As increases in criminal activity collide with more aggressive law enforcement postures, there is more contact between police officers and violent felons. Civilian law enforcement special operations teams routinely engage suspects in these violent, dynamic, and complex interdiction activities. Along with these activities comes the substantial and foreseeable risk of death or grievous harm to law officers, bystanders, hostages, or perpetrators. Further, law enforcement agencies who attempt to apprehend dangerous, heavily armed criminals with a special operations team that lacks the expertise to treat the medical consequences that may arise from such a confrontation may be negligent of deliberate indifference. Meanwhile, evidence exists within the military, civilian law enforcement, and medical literature that on-scene TEMS serves to improve mission success and team safety and health, while decreasing morbidity and mortality in the event of an injury or illness suffered during operations. National professional organizations within law enforcement and emergency medicine have identified and support the fundamental need for mission safety and the development of a standard model to train and incorporate TEMS into law enforcement special operations. The overall objective of TEMS is to minimize the potential for injury and illness and to promote optimal medical care from the scene of operations to a definitive care facility. The design, staffing, and implementation of a TEMS program that maximally uses the community resources integrates previously disparate law enforcement, EMS, and emergency medical/trauma center functions to form a new continuum of care .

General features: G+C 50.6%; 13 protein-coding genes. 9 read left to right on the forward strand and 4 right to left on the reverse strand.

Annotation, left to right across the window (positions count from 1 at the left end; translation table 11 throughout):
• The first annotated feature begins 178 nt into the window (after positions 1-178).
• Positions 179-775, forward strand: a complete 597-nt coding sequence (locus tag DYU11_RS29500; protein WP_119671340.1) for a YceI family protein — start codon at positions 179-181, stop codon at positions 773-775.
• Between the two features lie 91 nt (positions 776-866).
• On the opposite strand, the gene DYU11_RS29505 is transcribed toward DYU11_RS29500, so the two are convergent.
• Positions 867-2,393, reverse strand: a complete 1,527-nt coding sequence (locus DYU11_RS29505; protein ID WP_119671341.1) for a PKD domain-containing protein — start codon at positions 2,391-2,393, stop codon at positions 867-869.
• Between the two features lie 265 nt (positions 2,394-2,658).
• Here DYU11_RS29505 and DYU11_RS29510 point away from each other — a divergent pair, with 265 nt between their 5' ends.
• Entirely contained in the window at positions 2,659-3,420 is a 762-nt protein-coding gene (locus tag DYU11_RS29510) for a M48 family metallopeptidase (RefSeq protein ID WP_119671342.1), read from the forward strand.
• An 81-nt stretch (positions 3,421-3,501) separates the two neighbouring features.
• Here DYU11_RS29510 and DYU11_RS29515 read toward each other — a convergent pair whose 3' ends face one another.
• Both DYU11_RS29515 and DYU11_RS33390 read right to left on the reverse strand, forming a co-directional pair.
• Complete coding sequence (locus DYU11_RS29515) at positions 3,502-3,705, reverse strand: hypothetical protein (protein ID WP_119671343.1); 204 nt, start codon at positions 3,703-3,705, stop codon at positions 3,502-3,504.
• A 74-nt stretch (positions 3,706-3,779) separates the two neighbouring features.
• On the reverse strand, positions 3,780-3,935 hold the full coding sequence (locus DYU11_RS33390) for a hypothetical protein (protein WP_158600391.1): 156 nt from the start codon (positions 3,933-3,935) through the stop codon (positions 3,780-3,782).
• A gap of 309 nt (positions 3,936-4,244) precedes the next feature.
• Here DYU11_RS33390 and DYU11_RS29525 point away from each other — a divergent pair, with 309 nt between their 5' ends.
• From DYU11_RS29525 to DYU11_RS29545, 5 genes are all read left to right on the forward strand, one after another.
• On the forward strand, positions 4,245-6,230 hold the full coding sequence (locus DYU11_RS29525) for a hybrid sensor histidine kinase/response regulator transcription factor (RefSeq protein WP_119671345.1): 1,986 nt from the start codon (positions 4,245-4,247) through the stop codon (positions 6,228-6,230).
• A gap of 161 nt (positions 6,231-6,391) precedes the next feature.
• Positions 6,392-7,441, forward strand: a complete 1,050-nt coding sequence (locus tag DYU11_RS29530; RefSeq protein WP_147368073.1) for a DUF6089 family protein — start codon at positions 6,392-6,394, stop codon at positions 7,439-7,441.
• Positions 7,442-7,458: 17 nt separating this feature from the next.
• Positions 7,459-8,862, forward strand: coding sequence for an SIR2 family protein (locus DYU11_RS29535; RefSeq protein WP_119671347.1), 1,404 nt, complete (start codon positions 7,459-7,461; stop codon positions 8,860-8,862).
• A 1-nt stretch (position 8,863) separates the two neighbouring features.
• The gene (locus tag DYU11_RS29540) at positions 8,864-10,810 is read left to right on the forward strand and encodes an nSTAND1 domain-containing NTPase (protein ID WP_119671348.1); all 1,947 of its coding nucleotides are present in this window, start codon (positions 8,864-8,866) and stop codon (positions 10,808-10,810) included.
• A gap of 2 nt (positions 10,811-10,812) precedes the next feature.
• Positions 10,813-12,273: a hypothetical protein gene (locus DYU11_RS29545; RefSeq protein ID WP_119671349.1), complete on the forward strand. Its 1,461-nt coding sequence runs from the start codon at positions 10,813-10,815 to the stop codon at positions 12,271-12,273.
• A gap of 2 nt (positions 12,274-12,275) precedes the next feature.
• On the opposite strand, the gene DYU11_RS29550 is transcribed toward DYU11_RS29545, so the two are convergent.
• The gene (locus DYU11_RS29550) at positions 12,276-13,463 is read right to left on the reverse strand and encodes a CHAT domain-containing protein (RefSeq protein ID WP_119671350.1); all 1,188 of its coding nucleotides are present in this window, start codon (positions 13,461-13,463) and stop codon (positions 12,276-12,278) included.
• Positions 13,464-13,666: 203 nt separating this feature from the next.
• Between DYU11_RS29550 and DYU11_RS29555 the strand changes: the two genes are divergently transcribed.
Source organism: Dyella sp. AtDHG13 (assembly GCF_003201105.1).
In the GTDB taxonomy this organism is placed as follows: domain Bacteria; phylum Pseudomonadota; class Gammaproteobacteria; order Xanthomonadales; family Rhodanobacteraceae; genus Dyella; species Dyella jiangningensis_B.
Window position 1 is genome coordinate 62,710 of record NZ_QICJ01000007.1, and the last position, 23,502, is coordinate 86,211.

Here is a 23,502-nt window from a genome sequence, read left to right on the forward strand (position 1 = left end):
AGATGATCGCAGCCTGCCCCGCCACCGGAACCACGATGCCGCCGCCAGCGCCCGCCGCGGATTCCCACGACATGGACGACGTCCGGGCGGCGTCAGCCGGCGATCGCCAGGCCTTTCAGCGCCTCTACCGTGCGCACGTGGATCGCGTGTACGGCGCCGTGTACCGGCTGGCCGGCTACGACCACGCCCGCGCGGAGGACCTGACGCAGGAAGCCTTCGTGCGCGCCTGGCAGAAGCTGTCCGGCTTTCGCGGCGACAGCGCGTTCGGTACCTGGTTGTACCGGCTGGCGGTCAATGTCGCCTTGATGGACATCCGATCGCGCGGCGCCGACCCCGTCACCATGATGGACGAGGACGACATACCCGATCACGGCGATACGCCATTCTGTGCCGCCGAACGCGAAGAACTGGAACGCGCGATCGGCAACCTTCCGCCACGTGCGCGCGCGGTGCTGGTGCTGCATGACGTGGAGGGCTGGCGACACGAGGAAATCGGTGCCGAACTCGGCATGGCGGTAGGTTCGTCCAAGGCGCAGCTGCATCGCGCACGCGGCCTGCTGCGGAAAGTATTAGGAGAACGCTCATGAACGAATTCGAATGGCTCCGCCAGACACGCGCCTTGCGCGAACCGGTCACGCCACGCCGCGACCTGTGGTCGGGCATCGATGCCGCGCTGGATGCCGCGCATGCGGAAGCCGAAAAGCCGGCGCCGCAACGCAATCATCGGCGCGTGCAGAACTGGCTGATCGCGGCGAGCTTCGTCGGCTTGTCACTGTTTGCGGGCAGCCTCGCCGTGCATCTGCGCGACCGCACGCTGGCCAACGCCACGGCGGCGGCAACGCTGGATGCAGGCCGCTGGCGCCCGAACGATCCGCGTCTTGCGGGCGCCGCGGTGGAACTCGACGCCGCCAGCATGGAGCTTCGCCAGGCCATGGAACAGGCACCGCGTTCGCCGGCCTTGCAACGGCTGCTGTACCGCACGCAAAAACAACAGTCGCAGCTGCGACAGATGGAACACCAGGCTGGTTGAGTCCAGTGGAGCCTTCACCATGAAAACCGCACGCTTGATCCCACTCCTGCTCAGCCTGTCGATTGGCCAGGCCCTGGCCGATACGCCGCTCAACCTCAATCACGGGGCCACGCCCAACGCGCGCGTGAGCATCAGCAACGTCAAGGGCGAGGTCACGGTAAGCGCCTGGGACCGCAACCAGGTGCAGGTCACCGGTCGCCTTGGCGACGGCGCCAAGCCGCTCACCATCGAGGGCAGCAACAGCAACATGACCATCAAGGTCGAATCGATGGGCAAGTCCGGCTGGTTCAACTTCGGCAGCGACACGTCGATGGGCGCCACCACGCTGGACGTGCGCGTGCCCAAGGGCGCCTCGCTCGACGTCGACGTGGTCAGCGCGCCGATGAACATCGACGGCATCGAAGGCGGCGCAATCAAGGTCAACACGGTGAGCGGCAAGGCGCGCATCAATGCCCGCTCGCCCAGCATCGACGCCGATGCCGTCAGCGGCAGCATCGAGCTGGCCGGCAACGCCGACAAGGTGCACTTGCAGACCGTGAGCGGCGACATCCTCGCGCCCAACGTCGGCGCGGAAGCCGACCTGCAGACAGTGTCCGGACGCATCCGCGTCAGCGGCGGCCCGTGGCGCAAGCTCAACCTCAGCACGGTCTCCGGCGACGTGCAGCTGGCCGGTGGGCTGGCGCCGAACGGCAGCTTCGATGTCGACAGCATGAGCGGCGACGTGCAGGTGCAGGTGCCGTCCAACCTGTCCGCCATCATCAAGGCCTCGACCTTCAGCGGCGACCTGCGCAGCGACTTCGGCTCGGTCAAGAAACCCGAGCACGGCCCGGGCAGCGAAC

ASJC Scopus subject areas
- Emergency Medicine